Millions of consumers are hungry for HBO content on the Web. In 2012, 163,673 people voiced their support for Web designer Jake Caputo’s “Take My Money HBO” campaign, which asked HBO to offer HBO Go as a standalone product, rather than offer it exclusively as an add-on to cable and satellite bundles.
HBO politely declined.
But now, two years later, “Game of Thrones” fans are once again quivering with excitement at the prospect of unbundled access to HBO’s online streaming service. Time Warner CEO Jeff Bewkes suggested at an investment conference last week that the company is “seriously considering” reconsidering its approach to online distribution.
“Up until now, it looked to us as though the best and main opportunity was to focus on improving the penetration, the offering, the servicing, the interface, the monetization of HBO through the existing affiliate system,” said Bewkes in response to a question about online-only subscriptions.
“Now the broadband opportunity is getting quite a bit bigger, and the ability … to deliver something robust is getting stronger, and so the question [of Web-only subscriptions] is becoming more viable, more interesting.”
While the direct-to-consumer model is appealing, HBO will also have to grapple with plenty of challenges if it opts to bypass the cable companies. Here are the pros and cons facing HBO as it decides whether to cut the cord.
An independent streaming product could substantially broaden HBO’s subscriber base, which currently stands at around 30 million. The company has been chasing the roughly 70 million pay-TV subscribers who don’t currently have HBO. It could still target those folks — and every other broadband-equipped household without HBO.
“There’s a lot of potential upside, especially among younger people who are not so much cord-cutters as cord-nevers,” said Jan Dawson, chief analyst at Jackdaw Research.
Each direct subscriber could also be more valuable than a pay-TV subscriber, noted IHS television analyst Erik Brannon.
“HBO is likely betting that a fewer number of over-the-top subscribers are likely to bring in more net revenue because they will not be bound by pay-TV revenue sharing deals,” he said.
HBO Go has helped the content provider remain competitive with Netflix, which has amassed 50 million subscribers. An online-only offering could sway some of those folks to opt for HBO instead of, or in addition to, Netflix’s service. Both companies produce critically lauded, massively popular original programs, but HBO swept the 2014 Emmy Awards with 99 nominations. It also has more original shows in its archives.
The recent U.S. launch of the WWE Network has shown that content providers can gain major traction after they fully embrace the Web. The subscription-based video streaming service, which offers WWE content for $10 a month, acquired roughly 750,000 domestic subscribers shortly after it launched in February 2014.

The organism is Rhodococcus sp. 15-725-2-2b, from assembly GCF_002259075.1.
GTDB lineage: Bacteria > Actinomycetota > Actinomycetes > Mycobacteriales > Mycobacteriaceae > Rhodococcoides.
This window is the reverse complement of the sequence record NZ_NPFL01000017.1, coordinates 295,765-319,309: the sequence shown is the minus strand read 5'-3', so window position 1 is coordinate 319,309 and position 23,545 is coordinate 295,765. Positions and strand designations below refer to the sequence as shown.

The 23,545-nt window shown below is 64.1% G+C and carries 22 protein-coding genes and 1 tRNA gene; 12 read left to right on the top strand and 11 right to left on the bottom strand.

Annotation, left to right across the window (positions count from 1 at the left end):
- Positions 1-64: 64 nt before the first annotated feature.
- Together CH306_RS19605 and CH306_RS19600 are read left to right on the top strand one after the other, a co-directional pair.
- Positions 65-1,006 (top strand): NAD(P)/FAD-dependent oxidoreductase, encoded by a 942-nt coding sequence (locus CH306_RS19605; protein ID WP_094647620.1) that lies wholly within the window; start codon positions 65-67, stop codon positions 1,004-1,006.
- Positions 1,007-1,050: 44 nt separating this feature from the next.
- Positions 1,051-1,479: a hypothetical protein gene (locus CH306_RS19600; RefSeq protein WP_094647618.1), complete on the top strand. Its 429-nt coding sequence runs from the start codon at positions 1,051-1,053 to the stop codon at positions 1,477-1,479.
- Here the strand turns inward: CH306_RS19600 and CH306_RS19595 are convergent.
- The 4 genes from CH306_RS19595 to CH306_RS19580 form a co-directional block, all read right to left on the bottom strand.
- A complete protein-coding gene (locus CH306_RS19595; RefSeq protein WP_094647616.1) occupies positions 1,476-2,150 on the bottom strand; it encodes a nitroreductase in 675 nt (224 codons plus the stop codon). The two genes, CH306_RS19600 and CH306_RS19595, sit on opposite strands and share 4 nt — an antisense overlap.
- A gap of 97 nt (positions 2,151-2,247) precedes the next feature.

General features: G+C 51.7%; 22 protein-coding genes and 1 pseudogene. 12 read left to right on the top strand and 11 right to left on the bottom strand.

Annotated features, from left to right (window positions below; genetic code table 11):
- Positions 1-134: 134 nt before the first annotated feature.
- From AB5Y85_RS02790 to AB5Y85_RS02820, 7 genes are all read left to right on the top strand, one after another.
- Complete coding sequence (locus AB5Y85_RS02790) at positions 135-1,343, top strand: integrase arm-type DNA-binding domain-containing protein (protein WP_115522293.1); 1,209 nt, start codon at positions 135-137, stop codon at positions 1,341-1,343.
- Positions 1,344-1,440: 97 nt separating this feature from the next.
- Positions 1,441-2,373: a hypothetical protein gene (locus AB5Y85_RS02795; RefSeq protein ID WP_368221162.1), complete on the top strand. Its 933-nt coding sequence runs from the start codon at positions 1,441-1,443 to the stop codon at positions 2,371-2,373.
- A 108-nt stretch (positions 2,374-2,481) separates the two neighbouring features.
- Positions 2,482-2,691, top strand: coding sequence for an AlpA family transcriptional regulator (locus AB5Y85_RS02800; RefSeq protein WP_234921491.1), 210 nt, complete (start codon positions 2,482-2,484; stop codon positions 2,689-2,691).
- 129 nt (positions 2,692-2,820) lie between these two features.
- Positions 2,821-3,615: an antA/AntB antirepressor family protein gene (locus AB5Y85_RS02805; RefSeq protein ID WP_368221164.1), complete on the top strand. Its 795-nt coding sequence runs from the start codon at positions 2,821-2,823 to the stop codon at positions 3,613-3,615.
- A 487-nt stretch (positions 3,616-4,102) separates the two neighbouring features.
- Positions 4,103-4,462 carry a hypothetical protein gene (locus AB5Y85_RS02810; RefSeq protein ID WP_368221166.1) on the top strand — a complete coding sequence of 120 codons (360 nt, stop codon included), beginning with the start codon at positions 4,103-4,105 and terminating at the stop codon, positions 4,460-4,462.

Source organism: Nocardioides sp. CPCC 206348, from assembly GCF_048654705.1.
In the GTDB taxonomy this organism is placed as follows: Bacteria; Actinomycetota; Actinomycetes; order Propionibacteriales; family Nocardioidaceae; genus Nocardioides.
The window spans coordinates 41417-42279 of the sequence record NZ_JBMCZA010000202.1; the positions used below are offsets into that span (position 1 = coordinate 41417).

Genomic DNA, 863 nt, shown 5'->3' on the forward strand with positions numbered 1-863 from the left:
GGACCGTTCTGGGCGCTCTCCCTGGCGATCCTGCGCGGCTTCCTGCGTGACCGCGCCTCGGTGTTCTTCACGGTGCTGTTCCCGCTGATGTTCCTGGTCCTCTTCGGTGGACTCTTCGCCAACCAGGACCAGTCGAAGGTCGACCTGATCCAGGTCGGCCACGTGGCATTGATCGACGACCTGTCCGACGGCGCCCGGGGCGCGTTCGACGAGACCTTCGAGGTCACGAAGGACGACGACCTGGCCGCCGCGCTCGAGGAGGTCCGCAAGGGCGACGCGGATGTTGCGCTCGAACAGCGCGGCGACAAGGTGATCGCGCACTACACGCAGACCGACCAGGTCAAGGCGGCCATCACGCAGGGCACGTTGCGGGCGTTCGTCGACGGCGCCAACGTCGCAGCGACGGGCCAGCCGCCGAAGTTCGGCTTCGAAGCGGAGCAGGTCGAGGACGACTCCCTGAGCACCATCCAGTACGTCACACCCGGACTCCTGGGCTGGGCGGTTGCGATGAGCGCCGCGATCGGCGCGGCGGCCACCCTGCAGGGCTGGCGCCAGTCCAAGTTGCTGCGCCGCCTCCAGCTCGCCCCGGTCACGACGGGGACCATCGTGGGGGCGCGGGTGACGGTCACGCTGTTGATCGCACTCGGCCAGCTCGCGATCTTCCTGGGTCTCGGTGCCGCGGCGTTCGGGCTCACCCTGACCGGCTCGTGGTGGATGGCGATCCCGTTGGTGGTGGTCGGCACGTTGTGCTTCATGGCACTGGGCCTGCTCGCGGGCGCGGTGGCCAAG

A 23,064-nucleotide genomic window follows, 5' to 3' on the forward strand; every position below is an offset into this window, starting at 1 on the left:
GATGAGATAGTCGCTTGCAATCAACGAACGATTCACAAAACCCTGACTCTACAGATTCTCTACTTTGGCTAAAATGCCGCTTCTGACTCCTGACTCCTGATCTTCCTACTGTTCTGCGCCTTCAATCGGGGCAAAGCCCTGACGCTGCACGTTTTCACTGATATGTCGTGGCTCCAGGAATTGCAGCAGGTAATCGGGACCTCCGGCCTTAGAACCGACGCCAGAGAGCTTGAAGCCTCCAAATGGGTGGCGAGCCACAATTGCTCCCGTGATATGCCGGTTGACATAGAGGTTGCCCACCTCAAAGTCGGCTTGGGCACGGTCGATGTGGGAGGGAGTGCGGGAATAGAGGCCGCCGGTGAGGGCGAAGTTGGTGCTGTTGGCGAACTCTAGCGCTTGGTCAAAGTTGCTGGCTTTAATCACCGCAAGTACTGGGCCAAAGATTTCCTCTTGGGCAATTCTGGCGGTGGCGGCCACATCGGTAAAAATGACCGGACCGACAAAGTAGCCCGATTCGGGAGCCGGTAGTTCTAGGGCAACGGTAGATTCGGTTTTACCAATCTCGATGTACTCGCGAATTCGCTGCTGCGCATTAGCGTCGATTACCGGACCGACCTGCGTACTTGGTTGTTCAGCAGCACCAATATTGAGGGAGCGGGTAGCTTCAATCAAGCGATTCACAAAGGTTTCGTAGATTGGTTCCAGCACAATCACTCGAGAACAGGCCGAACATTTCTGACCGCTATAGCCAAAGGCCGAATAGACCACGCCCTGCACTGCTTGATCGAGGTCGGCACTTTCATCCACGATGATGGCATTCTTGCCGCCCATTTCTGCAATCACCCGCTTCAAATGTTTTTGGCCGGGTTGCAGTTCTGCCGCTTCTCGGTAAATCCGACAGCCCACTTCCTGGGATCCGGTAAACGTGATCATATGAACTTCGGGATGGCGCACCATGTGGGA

“I think that HBO is a more compelling offer,” said Brannon.
Cable and satellite providers, meanwhile, wouldn’t be thrilled with an unbundled HBO, but they would never consider dropping the service in retaliation, said Dawson.
HBO can’t just flip a switch and start selling its content directly to consumers.
The media company has relied heavily on affiliates to handle customer service, billing and, most importantly, marketing. HBO gets hundreds of millions of dollars in free marketing each year from cable and satellite providers, which treat the network as the crown jewel of their offerings. A direct-to-consumer model shifts all of those costs onto HBO.
“The challenge with HBO going direct is they’re biting the hand that feeds it, which are the cable companies,” said Aaron Shapiro, CEO of digital agency Huge, which built the HBO Go portal. “HBO has built a tremendously successful business being a marketing tool for cable companies; going direct means abandoning this model or putting their cable TV revenue at grave risk. And, when factoring in all the incremental operating and marketing costs associated with going direct, net revenue per subscriber relative to their current model is a big question mark.”
HBO is coming off a stellar second quarter, during which it grew revenues 17 percent to $1.4 billion. Roughly half of its $201 million boost came from content revenues, attributable to its recent, multi-year deal with Amazon Prime Instant Video. Amazon is handing over $100 million a year so it can stream some of HBO’s back catalogue to Prime subscribers. If HBO were to go direct, it could lose out on major revenue from licensing agreements like the Amazon deal moving forward.
HBO would also need to vastly improve its technical infrastructure to support the hordes of online viewers, another costly undertaking. “Look at the challenges they have had on ‘Game of Thrones’ premiere night,” said BTIG analyst Rich Greenfield. “Now imagine if they had 10 million people signing up to stream an hour every day. They are further along than others, for sure, but they’re not ready.”
There’s consensus that HBO will eventually sell directly to consumers but disagreement on when that will happen.
“The math doesn’t work in the near term, nor are they prepared,” said Greenfield. “We don’t believe it’s going to happen any time soon.”
“I’d expect them to do it sooner rather than later,” said Dawson. “Whether that means it’s the next 12 months or 18 months or two years, I don’t know.”
“The only thing we know know for sure is the value of content,” said Shapiro. “Premium video content has never been more valuable. Companies with the strongest content are best positioned to sell direct.”
And, as any “Game of Thrones” fan could tell you, HBO’s original content is as killer as it gets.
Image courtesy of HBO.com